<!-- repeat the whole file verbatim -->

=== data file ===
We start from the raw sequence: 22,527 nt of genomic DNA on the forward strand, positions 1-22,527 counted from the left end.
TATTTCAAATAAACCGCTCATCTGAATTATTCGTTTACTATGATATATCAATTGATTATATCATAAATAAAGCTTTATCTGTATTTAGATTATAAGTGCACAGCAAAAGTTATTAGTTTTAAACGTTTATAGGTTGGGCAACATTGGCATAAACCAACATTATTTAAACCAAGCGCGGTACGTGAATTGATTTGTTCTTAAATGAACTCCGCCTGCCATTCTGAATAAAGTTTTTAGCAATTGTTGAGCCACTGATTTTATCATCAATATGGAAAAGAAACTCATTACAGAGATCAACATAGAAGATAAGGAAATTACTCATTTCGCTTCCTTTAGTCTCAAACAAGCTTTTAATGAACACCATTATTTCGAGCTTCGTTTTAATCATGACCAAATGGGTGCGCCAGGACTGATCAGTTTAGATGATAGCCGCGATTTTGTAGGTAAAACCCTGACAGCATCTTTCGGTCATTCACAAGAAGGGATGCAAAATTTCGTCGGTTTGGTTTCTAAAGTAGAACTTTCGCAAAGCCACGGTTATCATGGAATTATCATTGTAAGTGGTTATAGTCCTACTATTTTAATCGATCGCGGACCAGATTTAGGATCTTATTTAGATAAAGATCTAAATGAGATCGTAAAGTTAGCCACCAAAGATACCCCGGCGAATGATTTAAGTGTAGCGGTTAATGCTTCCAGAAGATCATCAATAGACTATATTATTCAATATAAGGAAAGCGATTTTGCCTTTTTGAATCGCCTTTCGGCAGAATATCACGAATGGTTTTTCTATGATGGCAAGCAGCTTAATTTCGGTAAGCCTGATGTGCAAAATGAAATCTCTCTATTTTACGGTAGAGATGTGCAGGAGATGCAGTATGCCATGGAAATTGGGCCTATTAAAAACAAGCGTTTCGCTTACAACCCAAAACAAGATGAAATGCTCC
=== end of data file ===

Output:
We start from the raw sequence: 22,527 nt of genomic DNA on the forward strand, positions 1-22,527 counted from the left end.
TATTTCAAATAAACCGCTCATCTGAATTATTCGTTTACTATGATATATCAATTGATTATATCATAAATAAAGCTTTATCTGTATTTAGATTATAAGTGCACAGCAAAAGTTATTAGTTTTAAACGTTTATAGGTTGGGCAACATTGGCATAAACCAACATTATTTAAACCAAGCGCGGTACGTGAATTGATTTGTTCTTAAATGAACTCCGCCTGCCATTCTGAATAAAGTTTTTAGCAATTGTTGAGCCACTGATTTTATCATCAATATGGAAAAGAAACTCATTACAGAGATCAACATAGAAGATAAGGAAATTACTCATTTCGCTTCCTTTAGTCTCAAACAAGCTTTTAATGAACACCATTATTTCGAGCTTCGTTTTAATCATGACCAAATGGGTGCGCCAGGACTGATCAGTTTAGATGATAGCCGCGATTTTGTAGGTAAAACCCTGACAGCATCTTTCGGTCATTCACAAGAAGGGATGCAAAATTTCGTCGGTTTGGTTTCTAAAGTAGAACTTTCGCAAAGCCACGGTTATCATGGAATTATCATTGTAAGTGGTTATAGTCCTACTATTTTAATCGATCGCGGACCAGATTTAGGATCTTATTTAGATAAAGATCTAAATGAGATCGTAAAGTTAGCCACCAAAGATACCCCGGCGAATGATTTAAGTGTAGCGGTTAATGCTTCCAGAAGATCATCAATAGACTATATTATTCAATATAAGGAAAGCGATTTTGCCTTTTTGAATCGCCTTTCGGCAGAATATCACGAATGGTTTTTCTATGATGGCAAGCAGCTTAATTTCGGTAAGCCTGATGTGCAAAATGAAATCTCTCTATTTTACGGTAGAGATGTGCAGGAGATGCAGTATGCCATGGAAATTGGGCCTATTAAAAACAAGCGTTTCGCTTACAACCCAAAACAAGATGAAATGCTCC